In the main body of a tile installation grout is used in-between the tiles. However different materials naturally expand, contract, and move. These processes can cause tile grout to crack or even cracked tile if the grout is used where two different materials meet such as expansion joints. So instead you’ll need to use a more flexible and forgiving option: caulk.

Where It’s Used

Caulk is the best choice since it allows both the tile material and whatever it is up against expand, contract, or move independently of one another without any breakage. If the tile is installed correctly you will see caulk used where the tiles meet a wall, floor, counter, trim, or backsplash (normally called expansion joints) or where the meet fixtures and features like a shower, sink, cook top, cutting board, or toilet just to name few.

Silicone

There are two main types to pick from, caulk made from silicone and the latex variety. Silicone is known for its flexibility and the fact that water can’t break it down or get through it. So, when installing outdoor tiles, tiles for a project in an area that will be wet like around tubs, or on materials that are more prone to movement a silicone caulk is the top choice.

Keep in mind that it is harder to clean up after installation so you will need to use solvent to help you do so. Some homeowners may find silicone a little more difficult to work with as well.

Latex

Latex caulk on the other hand is much simpler to use, like silicone is waterproof, and only requires some soap and water to help you tidy up the area when you’re finished working. There are also options which are a mixture of both so you get the increased flexibility of silicone but with the advantage of being easier clean like with latex.

Extra Options

Luckily for consumers today, caulk for expansion joints and around fixtures is available in virtually every color. This allows you to use it to match the color of the grout used in the surrounding tiles, the color scheme of your room, or even appliances. There are even sanded and unsanded options as well to help not only match the color of your grout its texture too.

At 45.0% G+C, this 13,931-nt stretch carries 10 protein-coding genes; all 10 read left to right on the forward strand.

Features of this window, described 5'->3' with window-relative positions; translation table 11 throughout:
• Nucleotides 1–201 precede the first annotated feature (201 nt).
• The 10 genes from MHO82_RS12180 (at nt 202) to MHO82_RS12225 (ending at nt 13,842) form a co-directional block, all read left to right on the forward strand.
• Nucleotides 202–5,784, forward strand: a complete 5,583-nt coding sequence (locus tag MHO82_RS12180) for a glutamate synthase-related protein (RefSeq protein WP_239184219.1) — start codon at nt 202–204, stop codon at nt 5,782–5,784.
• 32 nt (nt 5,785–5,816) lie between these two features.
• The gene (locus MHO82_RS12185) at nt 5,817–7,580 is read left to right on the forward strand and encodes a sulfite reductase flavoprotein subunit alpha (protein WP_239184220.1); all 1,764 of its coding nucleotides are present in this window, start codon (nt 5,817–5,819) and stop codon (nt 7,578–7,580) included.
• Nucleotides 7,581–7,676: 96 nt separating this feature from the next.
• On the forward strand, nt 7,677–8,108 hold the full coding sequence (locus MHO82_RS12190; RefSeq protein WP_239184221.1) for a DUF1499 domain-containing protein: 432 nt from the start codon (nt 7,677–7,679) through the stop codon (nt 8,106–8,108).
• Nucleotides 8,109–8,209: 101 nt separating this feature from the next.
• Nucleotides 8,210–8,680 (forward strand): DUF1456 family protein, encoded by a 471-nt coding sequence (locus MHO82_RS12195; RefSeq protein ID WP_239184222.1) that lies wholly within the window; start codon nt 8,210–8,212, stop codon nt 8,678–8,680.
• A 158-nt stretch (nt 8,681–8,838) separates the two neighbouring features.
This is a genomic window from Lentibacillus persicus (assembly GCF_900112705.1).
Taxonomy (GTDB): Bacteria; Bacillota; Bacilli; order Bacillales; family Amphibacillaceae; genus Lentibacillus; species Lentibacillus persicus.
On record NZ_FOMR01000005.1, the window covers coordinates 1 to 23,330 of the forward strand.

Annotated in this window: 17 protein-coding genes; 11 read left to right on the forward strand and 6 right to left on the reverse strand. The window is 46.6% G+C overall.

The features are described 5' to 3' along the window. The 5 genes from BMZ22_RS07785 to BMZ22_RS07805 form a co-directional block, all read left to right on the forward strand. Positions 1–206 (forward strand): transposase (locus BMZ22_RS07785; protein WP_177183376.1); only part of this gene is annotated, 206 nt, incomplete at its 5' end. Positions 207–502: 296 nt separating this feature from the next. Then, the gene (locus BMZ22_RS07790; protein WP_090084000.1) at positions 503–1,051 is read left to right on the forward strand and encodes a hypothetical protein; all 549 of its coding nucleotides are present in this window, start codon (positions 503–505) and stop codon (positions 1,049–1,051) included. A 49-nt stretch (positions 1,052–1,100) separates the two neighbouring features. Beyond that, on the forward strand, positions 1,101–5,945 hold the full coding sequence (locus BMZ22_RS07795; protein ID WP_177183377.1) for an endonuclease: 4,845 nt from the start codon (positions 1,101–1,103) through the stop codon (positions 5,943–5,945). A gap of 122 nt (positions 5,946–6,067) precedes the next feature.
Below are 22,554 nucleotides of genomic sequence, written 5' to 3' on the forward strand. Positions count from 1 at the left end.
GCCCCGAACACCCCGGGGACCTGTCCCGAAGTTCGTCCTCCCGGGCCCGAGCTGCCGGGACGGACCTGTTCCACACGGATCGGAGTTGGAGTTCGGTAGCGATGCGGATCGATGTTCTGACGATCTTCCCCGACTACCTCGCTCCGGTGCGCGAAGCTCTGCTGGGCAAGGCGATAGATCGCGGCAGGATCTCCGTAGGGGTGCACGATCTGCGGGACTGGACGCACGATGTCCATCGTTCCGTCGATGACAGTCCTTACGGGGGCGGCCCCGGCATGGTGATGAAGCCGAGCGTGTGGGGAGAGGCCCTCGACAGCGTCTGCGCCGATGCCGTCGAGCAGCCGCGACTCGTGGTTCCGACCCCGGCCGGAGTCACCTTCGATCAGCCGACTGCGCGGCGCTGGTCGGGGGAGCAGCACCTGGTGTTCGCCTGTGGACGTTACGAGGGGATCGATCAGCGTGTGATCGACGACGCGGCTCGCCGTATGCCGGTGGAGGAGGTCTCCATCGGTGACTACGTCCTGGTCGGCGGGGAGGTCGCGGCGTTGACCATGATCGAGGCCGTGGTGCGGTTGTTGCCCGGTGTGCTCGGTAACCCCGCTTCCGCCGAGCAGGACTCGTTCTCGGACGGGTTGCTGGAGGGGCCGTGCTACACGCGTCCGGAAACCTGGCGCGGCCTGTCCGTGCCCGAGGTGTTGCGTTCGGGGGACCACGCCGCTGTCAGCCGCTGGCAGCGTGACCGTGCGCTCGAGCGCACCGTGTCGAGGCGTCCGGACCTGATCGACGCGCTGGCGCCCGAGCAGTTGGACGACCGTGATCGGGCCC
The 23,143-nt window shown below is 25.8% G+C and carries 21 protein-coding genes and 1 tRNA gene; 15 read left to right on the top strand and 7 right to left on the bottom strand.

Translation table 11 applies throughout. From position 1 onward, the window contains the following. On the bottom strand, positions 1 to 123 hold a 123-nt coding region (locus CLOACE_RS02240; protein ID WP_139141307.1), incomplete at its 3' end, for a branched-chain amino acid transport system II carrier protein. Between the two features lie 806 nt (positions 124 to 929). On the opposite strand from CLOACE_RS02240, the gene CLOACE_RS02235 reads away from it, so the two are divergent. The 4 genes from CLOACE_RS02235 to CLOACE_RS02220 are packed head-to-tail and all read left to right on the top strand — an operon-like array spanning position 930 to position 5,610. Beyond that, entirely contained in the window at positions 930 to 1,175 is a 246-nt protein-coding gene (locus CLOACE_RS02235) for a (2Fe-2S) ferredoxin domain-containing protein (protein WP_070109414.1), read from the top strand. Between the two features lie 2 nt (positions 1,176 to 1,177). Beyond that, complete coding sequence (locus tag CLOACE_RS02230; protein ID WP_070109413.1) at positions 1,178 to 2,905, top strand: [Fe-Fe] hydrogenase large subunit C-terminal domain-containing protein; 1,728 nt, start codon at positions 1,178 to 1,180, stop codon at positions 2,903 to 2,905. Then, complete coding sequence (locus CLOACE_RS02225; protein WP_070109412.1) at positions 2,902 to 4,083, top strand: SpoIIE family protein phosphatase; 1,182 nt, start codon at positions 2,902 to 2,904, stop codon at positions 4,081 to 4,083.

Before You Begin

For smaller jobs you usually can get away with a squeeze tube of caulk. For anything larger though you’ll need a caulk gun and cartridge. Before you apply it for real though, you should practice either squeezing the tube or pulling the trigger of your caulk gun on a piece of cardboard or scrap pieces from your project until you are able to apply an even bead.

Getting Started

When you’re ready follow the joint and add your caulk in an even and steady manner giving you a bead of a few feet in length. Don’t overdo it though; you are better off applying it again if it’s not enough than using too much caulk at first. Then, use a damp finger to smooth it out. And lastly take a damp sponge and run it along the joint line to help get rid of any residue or excess caulk. If needed smooth over with your finger again.

Touching It Up

If the final result is smaller than the grout lines of your project you’ll want to add a little more caulk and then repeat the smoothing process. In the case that it is too large use some paper towel to remove the extra caulk and smooth it over again. It’s important that you make any changes right away so that you won’t have to remove everything and start again.

You now know the basics of caulk and how to use it correctly in your tile project. Whether around a sink, tub, in an expansion joint or any other location that needs a flexible and waterproof seal, caulk will get it done right.

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